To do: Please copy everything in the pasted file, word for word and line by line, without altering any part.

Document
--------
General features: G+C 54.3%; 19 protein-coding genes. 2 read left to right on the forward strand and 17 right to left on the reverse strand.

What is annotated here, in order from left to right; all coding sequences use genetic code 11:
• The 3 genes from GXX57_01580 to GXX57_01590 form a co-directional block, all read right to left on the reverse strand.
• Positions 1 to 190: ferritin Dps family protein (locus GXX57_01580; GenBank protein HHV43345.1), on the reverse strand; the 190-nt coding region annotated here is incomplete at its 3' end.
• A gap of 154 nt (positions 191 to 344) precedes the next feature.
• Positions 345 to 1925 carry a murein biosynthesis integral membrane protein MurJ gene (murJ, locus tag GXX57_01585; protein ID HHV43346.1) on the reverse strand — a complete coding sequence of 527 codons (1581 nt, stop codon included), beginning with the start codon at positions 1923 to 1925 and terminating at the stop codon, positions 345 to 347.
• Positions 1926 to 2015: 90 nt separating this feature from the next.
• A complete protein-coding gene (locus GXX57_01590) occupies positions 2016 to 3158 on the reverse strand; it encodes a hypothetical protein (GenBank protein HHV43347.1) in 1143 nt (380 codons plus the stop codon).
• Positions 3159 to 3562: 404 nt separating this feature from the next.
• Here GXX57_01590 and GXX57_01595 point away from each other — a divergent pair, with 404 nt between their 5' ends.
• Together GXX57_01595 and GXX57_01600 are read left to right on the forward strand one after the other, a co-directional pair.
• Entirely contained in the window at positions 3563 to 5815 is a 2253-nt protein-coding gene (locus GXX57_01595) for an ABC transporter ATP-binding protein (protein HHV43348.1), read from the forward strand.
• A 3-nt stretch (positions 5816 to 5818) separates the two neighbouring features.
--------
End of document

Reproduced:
General features: G+C 54.3%; 19 protein-coding genes. 2 read left to right on the forward strand and 17 right to left on the reverse strand.

What is annotated here, in order from left to right; all coding sequences use genetic code 11:
• The 3 genes from GXX57_01580 to GXX57_01590 form a co-directional block, all read right to left on the reverse strand.
• Positions 1 to 190: ferritin Dps family protein (locus GXX57_01580; GenBank protein HHV43345.1), on the reverse strand; the 190-nt coding region annotated here is incomplete at its 3' end.
• A gap of 154 nt (positions 191 to 344) precedes the next feature.
• Positions 345 to 1925 carry a murein biosynthesis integral membrane protein MurJ gene (murJ, locus tag GXX57_01585; protein ID HHV43346.1) on the reverse strand — a complete coding sequence of 527 codons (1581 nt, stop codon included), beginning with the start codon at positions 1923 to 1925 and terminating at the stop codon, positions 345 to 347.
• Positions 1926 to 2015: 90 nt separating this feature from the next.
• A complete protein-coding gene (locus GXX57_01590) occupies positions 2016 to 3158 on the reverse strand; it encodes a hypothetical protein (GenBank protein HHV43347.1) in 1143 nt (380 codons plus the stop codon).
• Positions 3159 to 3562: 404 nt separating this feature from the next.
• Here GXX57_01590 and GXX57_01595 point away from each other — a divergent pair, with 404 nt between their 5' ends.
• Together GXX57_01595 and GXX57_01600 are read left to right on the forward strand one after the other, a co-directional pair.
• Entirely contained in the window at positions 3563 to 5815 is a 2253-nt protein-coding gene (locus GXX57_01595) for an ABC transporter ATP-binding protein (protein HHV43348.1), read from the forward strand.
• A 3-nt stretch (positions 5816 to 5818) separates the two neighbouring features.